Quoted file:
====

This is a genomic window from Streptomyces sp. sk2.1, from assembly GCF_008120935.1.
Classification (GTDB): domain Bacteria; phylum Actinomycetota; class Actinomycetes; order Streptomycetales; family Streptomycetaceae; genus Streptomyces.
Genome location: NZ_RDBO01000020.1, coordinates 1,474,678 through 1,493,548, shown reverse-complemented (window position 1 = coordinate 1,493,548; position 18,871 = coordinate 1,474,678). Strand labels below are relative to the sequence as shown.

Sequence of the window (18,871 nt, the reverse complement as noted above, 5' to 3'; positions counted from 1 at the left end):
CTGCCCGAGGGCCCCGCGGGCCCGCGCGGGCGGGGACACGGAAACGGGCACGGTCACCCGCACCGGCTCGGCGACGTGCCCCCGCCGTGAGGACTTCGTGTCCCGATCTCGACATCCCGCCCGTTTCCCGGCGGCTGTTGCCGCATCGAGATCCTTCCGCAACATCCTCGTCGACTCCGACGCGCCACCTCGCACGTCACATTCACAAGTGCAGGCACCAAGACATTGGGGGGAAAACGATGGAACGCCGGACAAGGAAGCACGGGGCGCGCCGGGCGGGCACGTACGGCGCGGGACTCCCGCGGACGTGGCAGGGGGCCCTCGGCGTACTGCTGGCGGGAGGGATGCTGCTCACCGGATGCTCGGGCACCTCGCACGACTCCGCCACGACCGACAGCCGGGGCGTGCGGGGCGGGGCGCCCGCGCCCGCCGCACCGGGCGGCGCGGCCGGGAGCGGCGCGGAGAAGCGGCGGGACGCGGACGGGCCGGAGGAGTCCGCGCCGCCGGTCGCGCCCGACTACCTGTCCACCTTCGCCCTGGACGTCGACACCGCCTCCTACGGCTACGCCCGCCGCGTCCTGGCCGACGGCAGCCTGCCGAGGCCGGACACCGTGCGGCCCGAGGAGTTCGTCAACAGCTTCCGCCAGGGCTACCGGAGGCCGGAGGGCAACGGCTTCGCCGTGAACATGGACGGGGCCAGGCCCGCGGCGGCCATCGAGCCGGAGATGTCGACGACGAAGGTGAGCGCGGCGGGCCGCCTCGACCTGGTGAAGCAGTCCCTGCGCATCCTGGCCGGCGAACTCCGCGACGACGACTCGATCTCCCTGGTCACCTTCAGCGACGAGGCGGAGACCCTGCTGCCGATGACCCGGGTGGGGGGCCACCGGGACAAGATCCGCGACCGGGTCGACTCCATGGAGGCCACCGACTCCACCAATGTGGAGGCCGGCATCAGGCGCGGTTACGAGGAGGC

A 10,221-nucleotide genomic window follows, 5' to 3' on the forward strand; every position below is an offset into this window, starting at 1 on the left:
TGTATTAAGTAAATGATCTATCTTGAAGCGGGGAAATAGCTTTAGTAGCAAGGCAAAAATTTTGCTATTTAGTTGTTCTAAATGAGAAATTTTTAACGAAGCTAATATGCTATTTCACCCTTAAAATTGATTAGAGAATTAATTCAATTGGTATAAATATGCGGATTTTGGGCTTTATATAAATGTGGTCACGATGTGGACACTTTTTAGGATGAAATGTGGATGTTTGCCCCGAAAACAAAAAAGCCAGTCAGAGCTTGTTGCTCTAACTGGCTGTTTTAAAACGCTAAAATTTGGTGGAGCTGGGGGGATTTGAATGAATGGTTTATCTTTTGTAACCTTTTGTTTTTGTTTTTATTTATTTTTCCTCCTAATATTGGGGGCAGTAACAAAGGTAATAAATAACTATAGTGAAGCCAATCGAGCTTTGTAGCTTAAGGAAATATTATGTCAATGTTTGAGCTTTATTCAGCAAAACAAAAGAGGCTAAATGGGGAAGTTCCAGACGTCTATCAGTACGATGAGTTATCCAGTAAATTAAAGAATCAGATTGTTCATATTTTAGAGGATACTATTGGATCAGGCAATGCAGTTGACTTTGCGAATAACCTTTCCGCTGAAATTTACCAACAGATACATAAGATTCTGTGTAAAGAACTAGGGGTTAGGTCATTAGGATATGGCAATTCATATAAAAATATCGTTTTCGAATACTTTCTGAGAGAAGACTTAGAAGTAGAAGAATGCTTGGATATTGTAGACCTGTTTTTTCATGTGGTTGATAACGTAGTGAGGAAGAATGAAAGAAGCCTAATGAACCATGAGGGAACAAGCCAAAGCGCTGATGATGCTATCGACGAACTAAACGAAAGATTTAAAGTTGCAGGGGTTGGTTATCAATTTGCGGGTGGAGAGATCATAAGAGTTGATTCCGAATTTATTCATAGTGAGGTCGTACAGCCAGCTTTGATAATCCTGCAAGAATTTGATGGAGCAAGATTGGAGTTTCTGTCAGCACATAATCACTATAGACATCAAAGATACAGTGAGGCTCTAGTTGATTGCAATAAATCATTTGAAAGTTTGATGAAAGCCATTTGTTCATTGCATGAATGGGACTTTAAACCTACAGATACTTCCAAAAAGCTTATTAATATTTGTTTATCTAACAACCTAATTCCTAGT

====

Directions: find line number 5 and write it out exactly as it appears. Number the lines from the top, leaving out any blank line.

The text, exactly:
CTGCCCGAGGGCCCCGCGGGCCCGCGCGGGCGGGGACACGGAAACGGGCACGGTCACCCGCACCGGCTCGGCGACGTGCCCCCGCCGTGAGGACTTCGTGTCCCGATCTCGACATCCCGCCCGTTTCCCGGCGGCTGTTGCCGCATCGAGATCCTTCCGCAACATCCTCGTCGACTCCGACGCGCCACCTCGCACGTCACATTCACAAGTGCAGGCACCAAGACATTGGGGGGAAAACGATGGAACGCCGGACAAGGAAGCACGGGGCGCGCCGGGCGGGCACGTACGGCGCGGGACTCCCGCGGACGTGGCAGGGGGCCCTCGGCGTACTGCTGGCGGGAGGGATGCTGCTCACCGGATGCTCGGGCACCTCGCACGACTCCGCCACGACCGACAGCCGGGGCGTGCGGGGCGGGGCGCCCGCGCCCGCCGCACCGGGCGGCGCGGCCGGGAGCGGCGCGGAGAAGCGGCGGGACGCGGACGGGCCGGAGGAGTCCGCGCCGCCGGTCGCGCCCGACTACCTGTCCACCTTCGCCCTGGACGTCGACACCGCCTCCTACGGCTACGCCCGCCGCGTCCTGGCCGACGGCAGCCTGCCGAGGCCGGACACCGTGCGGCCCGAGGAGTTCGTCAACAGCTTCCGCCAGGGCTACCGGAGGCCGGAGGGCAACGGCTTCGCCGTGAACATGGACGGGGCCAGGCCCGCGGCGGCCATCGAGCCGGAGATGTCGACGACGAAGGTGAGCGCGGCGGGCCGCCTCGACCTGGTGAAGCAGTCCCTGCGCATCCTGGCCGGCGAACTCCGCGACGACGACTCGATCTCCCTGGTCACCTTCAGCGACGAGGCGGAGACCCTGCTGCCGATGACCCGGGTGGGGGGCCACCGGGACAAGATCCGCGACCGGGTCGACTCCATGGAGGCCACCGACTCCACCAATGTGGAGGCCGGCATCAGGCGCGGTTACGAGGAGGC